Tunnel gets facelift
Published 6:00 am Saturday, December 9, 2006
A 200-year-old downtown tunnel is getting a facelift.
The brick canal under Canal Street is being refurbished to prevent flooding in north Natchez and the street’s collapse.
The bottom portion, a brick drainage ditch, was likely constructed by the Spanish in the early 1790s, Historic Natchez Foundation Director Mimi Miller said.
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The top portion, a brick arch, was constructed sometime later, completing the tunnel.
Over time, the structure has deteriorated, so the city has started renovations, City Engineer David Gardner said Friday.
“Rather than removing it and putting in a new pipe, we’re building a pipe inside of it,” Gardner said.
Workers are lining the tunnel with wire and steel and will spray the inside with concrete.
“It’s the same material on the bluff that will be inside that thing,” he said. “We hope to get it good and strong so it will be sturdy for the next 200 years.”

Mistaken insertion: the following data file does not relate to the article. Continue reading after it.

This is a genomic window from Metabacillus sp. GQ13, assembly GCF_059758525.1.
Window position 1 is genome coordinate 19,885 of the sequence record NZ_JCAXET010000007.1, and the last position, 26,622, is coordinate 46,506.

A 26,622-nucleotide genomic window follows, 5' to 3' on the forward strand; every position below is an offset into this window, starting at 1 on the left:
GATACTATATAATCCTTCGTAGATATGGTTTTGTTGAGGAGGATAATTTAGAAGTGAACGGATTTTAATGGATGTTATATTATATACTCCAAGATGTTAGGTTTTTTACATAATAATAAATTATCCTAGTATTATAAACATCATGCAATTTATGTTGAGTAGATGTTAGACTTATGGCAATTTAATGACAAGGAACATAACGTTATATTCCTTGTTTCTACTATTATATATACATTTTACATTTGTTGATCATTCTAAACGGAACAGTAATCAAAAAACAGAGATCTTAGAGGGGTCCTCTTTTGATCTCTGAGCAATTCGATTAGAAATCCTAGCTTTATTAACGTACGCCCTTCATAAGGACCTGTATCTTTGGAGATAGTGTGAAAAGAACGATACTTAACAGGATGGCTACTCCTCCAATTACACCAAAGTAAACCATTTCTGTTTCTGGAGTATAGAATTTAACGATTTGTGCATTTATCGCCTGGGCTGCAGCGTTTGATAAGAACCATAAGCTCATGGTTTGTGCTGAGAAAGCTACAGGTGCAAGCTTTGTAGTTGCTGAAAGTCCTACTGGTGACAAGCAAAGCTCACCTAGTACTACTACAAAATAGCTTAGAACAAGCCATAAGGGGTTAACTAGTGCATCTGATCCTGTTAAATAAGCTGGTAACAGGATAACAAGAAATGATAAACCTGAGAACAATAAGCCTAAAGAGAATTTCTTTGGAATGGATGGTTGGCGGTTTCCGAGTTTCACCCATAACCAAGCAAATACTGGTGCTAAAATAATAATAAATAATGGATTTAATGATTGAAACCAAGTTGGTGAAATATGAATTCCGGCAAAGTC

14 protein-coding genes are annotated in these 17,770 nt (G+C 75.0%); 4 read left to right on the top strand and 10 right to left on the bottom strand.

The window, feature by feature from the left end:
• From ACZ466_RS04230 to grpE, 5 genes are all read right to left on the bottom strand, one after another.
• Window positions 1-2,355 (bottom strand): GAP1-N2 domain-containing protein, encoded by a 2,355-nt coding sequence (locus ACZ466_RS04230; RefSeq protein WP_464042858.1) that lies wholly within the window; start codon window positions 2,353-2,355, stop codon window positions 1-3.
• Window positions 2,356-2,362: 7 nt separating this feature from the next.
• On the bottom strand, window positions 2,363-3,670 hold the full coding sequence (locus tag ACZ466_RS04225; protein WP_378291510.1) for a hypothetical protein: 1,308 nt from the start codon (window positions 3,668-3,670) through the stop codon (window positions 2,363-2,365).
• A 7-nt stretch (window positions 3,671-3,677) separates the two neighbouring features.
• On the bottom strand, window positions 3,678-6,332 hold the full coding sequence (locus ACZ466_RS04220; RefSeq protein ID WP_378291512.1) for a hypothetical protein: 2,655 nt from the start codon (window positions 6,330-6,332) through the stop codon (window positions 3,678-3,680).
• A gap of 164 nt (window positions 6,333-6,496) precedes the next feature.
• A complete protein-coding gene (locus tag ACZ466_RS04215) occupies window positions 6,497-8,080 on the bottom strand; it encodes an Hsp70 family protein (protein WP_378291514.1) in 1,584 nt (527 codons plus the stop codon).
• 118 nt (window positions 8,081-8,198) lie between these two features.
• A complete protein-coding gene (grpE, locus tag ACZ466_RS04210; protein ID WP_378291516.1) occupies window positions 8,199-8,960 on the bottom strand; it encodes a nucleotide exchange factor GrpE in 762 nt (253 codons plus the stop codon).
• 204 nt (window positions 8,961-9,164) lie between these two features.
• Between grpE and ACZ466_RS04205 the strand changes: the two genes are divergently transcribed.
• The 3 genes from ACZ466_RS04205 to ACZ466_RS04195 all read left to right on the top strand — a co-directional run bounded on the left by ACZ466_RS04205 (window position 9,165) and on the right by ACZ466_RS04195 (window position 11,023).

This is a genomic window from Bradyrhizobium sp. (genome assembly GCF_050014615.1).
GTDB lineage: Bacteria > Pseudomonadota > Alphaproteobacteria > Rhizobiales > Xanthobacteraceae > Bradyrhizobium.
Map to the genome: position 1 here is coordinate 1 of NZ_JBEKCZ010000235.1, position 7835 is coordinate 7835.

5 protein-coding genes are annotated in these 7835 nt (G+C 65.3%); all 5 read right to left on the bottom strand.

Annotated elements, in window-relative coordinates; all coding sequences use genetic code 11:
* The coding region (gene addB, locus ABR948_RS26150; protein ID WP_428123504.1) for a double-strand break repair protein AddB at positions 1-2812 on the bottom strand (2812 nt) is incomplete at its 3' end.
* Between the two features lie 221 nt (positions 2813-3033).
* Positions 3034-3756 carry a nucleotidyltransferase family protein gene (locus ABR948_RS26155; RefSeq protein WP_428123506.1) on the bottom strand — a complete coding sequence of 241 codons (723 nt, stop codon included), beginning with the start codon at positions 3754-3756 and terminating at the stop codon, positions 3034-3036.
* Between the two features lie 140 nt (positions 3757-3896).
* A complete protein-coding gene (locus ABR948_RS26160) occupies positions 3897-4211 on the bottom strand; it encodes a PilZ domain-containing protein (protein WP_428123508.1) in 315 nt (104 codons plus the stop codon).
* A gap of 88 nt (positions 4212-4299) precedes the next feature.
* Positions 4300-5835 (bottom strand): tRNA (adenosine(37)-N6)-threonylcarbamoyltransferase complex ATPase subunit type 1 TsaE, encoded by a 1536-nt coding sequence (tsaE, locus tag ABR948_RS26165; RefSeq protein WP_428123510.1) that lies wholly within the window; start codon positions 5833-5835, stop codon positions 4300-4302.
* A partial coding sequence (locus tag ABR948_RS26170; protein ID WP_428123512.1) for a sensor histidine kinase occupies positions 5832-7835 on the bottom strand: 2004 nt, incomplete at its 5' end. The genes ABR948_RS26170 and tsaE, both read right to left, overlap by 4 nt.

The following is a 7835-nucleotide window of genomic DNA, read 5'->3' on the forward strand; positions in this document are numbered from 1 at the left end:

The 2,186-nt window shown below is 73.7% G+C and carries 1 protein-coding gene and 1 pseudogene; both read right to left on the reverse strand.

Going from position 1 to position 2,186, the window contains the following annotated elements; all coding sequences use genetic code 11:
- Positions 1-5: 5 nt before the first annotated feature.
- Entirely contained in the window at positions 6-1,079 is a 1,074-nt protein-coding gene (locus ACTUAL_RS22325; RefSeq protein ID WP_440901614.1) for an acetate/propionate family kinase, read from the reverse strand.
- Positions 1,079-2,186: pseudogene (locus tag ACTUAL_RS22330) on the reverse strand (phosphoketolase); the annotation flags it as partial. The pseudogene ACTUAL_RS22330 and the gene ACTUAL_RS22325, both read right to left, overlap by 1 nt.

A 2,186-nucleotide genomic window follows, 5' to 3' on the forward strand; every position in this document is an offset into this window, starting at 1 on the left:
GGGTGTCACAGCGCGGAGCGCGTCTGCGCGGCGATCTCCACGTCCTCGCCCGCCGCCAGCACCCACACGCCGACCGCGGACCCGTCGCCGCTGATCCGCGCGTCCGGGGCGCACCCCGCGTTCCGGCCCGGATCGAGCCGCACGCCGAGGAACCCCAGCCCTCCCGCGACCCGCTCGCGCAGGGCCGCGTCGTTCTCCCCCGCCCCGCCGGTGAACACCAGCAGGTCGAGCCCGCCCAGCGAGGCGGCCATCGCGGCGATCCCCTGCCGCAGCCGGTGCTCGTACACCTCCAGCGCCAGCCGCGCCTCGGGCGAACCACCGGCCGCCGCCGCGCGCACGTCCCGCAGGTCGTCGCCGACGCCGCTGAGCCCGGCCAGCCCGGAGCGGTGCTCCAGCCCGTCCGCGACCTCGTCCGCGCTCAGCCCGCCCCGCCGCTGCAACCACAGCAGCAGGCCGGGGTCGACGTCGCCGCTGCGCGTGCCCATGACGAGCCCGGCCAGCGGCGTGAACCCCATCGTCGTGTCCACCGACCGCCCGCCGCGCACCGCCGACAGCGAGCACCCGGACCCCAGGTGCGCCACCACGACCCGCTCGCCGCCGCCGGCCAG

Lining the tunnel is only the first phase of the project.
In the second phase, the city will improve the drainage system in north Natchez, directing runoff to the newly refurbished Canal Street tunnel.
Tunnel renovation will also prevent portions of the street from collapsing, as they have in the past, Gardner said.
“Any time we have to go in and make a repair (after a collapse), it costs $100,000,” he said.
“It’s a lot cheaper to go in and rehabilitate the existing structure before it collapses.”
The $3,025,695.60 project is being entirely funded through the U.S. Army Corps of Engineers and the Mississippi Department of Transportation.
The first phase should be finished around the end of June, he said, at which point the second phase would begin.
The tunnel itself is fascinating, he said.
“It’s big enough to where a man can walk through it, and it’s really interesting to see the network of branches that come off this thing,” Gardner said.
“You can just walk all different parts of town underground in this thing.”
Because the tunnel was built so long ago, it is in desperate need of strengthening, he said.
“It was built before we had Greyhound Busses and 18-wheeler trucks,” he said.
“That thing was built a long time ago when just horses and mules went across it.”
Although it may need updating, Gardner marveled at the tunnel’s resilience.
“It was a wonderful piece of engineering back then for it to last this long,” he said.
“If I built a pipe and it lasted 200 years, I would say it was engineered pretty well.”